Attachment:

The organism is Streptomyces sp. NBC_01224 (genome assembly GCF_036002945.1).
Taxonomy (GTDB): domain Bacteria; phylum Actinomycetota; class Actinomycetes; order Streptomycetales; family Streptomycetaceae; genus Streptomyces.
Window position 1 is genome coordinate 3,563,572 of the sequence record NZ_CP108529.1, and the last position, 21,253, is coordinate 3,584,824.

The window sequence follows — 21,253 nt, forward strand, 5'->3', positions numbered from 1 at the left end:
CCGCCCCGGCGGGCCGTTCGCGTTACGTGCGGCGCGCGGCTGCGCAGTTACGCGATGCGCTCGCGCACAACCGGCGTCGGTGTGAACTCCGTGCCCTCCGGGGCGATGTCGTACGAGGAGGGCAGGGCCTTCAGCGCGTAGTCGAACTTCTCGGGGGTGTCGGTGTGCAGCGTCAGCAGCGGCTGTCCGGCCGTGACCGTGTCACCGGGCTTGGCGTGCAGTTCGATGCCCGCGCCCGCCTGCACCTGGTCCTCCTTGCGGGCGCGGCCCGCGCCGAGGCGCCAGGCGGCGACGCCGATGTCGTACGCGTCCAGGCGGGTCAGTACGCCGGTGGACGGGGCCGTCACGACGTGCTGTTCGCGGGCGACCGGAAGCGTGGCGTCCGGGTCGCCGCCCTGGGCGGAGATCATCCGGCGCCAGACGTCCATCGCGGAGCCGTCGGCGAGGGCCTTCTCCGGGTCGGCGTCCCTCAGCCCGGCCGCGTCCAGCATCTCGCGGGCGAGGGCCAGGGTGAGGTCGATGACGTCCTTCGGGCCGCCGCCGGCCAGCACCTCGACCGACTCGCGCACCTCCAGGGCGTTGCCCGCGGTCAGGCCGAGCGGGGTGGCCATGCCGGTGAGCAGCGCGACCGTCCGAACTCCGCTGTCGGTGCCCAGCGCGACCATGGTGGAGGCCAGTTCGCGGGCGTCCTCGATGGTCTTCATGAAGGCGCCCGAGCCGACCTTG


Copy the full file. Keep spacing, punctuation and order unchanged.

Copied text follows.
The organism is Streptomyces sp. NBC_01224 (genome assembly GCF_036002945.1).
Taxonomy (GTDB): domain Bacteria; phylum Actinomycetota; class Actinomycetes; order Streptomycetales; family Streptomycetaceae; genus Streptomyces.
Window position 1 is genome coordinate 3,563,572 of the sequence record NZ_CP108529.1, and the last position, 21,253, is coordinate 3,584,824.

The window sequence follows — 21,253 nt, forward strand, 5'->3', positions numbered from 1 at the left end:
CCGCCCCGGCGGGCCGTTCGCGTTACGTGCGGCGCGCGGCTGCGCAGTTACGCGATGCGCTCGCGCACAACCGGCGTCGGTGTGAACTCCGTGCCCTCCGGGGCGATGTCGTACGAGGAGGGCAGGGCCTTCAGCGCGTAGTCGAACTTCTCGGGGGTGTCGGTGTGCAGCGTCAGCAGCGGCTGTCCGGCCGTGACCGTGTCACCGGGCTTGGCGTGCAGTTCGATGCCCGCGCCCGCCTGCACCTGGTCCTCCTTGCGGGCGCGGCCCGCGCCGAGGCGCCAGGCGGCGACGCCGATGTCGTACGCGTCCAGGCGGGTCAGTACGCCGGTGGACGGGGCCGTCACGACGTGCTGTTCGCGGGCGACCGGAAGCGTGGCGTCCGGGTCGCCGCCCTGGGCGGAGATCATCCGGCGCCAGACGTCCATCGCGGAGCCGTCGGCGAGGGCCTTCTCCGGGTCGGCGTCCCTCAGCCCGGCCGCGTCCAGCATCTCGCGGGCGAGGGCCAGGGTGAGGTCGATGACGTCCTTCGGGCCGCCGCCGGCCAGCACCTCGACCGACTCGCGCACCTCCAGGGCGTTGCCCGCGGTCAGGCCGAGCGGGGTGGCCATGCCGGTGAGCAGCGCGACCGTCCGAACTCCGCTGTCGGTGCCCAGCGCGACCATGGTGGAGGCCAGTTCGCGGGCGTCCTCGATGGTCTTCATGAAGGCGCCCGAGCCGACCTTG